Once a modern ODI great, Shikhar Dhawan has faded away unnoticed

Shikhar Dhawan walks off after being dismissed for nine Adrian Dennis / © AFP/Getty Images

The ten-year anniversary of a seminal event in Indian cricket history is almost upon us. The date might help you guess which one it is. The venue almost certainly will.

October 16, 2013. Jaipur.

The scene was the second ODI of a seven-match series of colossal run-feasts. Australia batted first and scored 359 for 5. India hadn't chased anything of that magnitude before, and only once in all ODIs had a bigger total been surpassed. And if you were an India fan of a particular disposition, you would have remembered, without wanting to, that Australia had set India the same target in the 2003 World Cup final.

India chased it down this time. They won by nine wickets. They won with 39 balls to spare. Thirty-nine.

That victory represented an inflection point for three batters who were at different stages in the journey to ODI greatness.

Virat Kohli was perhaps already there; his unbeaten 52-ball 100 - still the fastest century by an India batter in ODIs - was a frightening revelation that, having done the 133 not out and the 183, he could also do this. Rohit Sharma, with two hundreds and an average of 32.50 from his previous 103 ODIs, scored an unbeaten 141 off 123 balls that gave the first real glimpse of the method that would turn him a churner-out of unimaginably big hundreds.

On the ten-year anniversary of this match, Kohli and Rohit will be between matches at the World Cup, between Pakistan in Ahmedabad and Bangladesh in Pune.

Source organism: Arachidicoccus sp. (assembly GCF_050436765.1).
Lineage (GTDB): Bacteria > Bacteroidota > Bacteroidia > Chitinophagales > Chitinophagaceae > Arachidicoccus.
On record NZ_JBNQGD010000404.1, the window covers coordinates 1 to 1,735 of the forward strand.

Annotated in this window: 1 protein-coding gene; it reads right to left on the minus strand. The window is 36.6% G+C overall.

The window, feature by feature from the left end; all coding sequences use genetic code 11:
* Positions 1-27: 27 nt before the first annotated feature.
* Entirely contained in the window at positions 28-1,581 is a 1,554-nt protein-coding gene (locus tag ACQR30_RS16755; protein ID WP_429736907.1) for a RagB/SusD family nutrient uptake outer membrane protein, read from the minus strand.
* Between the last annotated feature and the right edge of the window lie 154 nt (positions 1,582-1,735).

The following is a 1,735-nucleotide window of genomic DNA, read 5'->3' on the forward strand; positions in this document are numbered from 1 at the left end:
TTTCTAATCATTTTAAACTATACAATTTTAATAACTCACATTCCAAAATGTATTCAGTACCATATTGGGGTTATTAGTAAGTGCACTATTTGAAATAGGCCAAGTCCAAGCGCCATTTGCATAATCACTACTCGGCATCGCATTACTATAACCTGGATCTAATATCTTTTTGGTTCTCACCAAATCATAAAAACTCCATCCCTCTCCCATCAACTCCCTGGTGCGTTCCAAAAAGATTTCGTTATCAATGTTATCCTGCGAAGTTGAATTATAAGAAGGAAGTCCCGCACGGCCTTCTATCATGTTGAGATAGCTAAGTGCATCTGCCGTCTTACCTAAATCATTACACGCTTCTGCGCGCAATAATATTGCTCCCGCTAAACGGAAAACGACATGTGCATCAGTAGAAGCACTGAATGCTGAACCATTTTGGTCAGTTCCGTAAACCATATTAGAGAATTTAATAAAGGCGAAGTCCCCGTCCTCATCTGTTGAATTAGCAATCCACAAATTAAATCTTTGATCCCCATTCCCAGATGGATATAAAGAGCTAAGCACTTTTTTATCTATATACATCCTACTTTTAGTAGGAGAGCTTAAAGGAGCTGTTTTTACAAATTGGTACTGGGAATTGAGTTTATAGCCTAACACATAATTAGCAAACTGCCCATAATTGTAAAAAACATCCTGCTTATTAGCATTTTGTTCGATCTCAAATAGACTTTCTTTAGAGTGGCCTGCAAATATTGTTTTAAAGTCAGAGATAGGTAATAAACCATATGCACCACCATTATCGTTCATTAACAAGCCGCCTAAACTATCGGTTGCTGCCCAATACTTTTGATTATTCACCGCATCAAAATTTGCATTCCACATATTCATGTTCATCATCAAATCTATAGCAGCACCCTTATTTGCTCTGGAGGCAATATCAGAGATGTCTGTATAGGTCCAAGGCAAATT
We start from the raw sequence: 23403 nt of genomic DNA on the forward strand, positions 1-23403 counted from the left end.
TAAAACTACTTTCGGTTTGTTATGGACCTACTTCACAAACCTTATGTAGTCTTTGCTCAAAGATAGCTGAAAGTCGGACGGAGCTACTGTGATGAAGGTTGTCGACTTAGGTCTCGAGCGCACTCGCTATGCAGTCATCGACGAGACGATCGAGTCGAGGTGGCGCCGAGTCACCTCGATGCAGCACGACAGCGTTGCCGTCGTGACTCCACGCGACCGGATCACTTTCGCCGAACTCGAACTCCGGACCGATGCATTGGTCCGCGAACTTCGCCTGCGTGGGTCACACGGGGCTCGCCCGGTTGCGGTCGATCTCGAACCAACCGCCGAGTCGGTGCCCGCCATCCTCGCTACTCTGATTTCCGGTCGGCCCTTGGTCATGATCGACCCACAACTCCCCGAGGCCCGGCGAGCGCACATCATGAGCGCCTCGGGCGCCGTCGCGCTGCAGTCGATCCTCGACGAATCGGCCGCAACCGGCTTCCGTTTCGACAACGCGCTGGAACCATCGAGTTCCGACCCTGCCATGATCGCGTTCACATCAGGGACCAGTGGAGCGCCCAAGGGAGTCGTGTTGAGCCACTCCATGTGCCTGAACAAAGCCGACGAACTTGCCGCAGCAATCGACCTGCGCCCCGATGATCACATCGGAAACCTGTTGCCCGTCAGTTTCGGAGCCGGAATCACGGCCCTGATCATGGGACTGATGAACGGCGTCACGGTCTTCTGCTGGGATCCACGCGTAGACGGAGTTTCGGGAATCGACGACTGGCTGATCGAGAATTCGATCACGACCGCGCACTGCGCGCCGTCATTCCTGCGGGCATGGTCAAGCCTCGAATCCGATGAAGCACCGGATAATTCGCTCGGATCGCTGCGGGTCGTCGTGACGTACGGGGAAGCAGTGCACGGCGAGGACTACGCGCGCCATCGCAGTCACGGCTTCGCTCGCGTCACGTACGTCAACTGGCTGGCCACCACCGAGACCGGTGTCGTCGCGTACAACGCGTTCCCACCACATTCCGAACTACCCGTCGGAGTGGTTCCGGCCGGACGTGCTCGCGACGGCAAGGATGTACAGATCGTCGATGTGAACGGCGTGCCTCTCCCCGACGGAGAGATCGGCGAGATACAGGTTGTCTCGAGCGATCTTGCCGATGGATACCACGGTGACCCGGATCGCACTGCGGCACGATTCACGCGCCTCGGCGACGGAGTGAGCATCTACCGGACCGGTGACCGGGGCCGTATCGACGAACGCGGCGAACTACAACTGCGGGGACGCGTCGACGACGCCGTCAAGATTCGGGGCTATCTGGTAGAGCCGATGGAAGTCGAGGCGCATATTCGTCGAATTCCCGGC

Shikhar Dhawan, provider of vital early impetus to India's Jaipur chase with 95 off 86 balls, won't be with them.

Time marches relentlessly on, and at twice the speed in sport. Dhawan, modern ODI great and one of only eight batters in the format's history with over 5000 runs at a 40-plus average and a 90-plus strike rate (Rohit and Kohli are two of the others), hasn't played for India since the Chattogram ODI last December, and it's not your fault if you've barely noticed his absence since then; you've simply had too much else to keep track of.

If you don't remember Dhawan's 3 off eight in Chattogram, it's probably because any memory of it has been obliterated by Ishan Kishan's 210 off 131. If you've not thought about Dhawan all that much since then, it's possibly because Shubman Gill, rested for that series in Bangladesh, has gone on to enjoy one of the greatest years any batter in ODI history has had.

Dhawan was playing for India less than a year ago, but it already feels like he played in another era.

It's exactly how the world felt after that Jaipur ODI. It had only been a year and a half since Sachin Tendulkar's last ODI, and only nine months since India had jettisoned Virender Sehwag and Gautam Gambhir.

Dhawan had scored a rollicking 187 on Test debut, and earned an ODI recall after five mostly forgettable games in 2010 and 2011. That comeback year, 2013, was something like Gill's 2023: 1162 runs at 50.52 and a strike rate of 97.89. When he brought up his fifth ODI hundred that November, Dhawan had played just 28 games. This is one Indian ODI record Gill hasn't managed to break: he scored his fifth hundred, against Bangladesh during the Asia Cup, in his 32nd match.

From that prolific 2013 until the 2019 World Cup, Dhawan stood more or less toe to toe with Rohit among the world's foremost ODI openers. They didn't bat like Jonny Bairstow and Jason Roy, because India's line-up didn't have anything like England's depth. For most of that period, India struggled to identify a solid middle-order combination and lacked bowlers who could hit sixes down the order.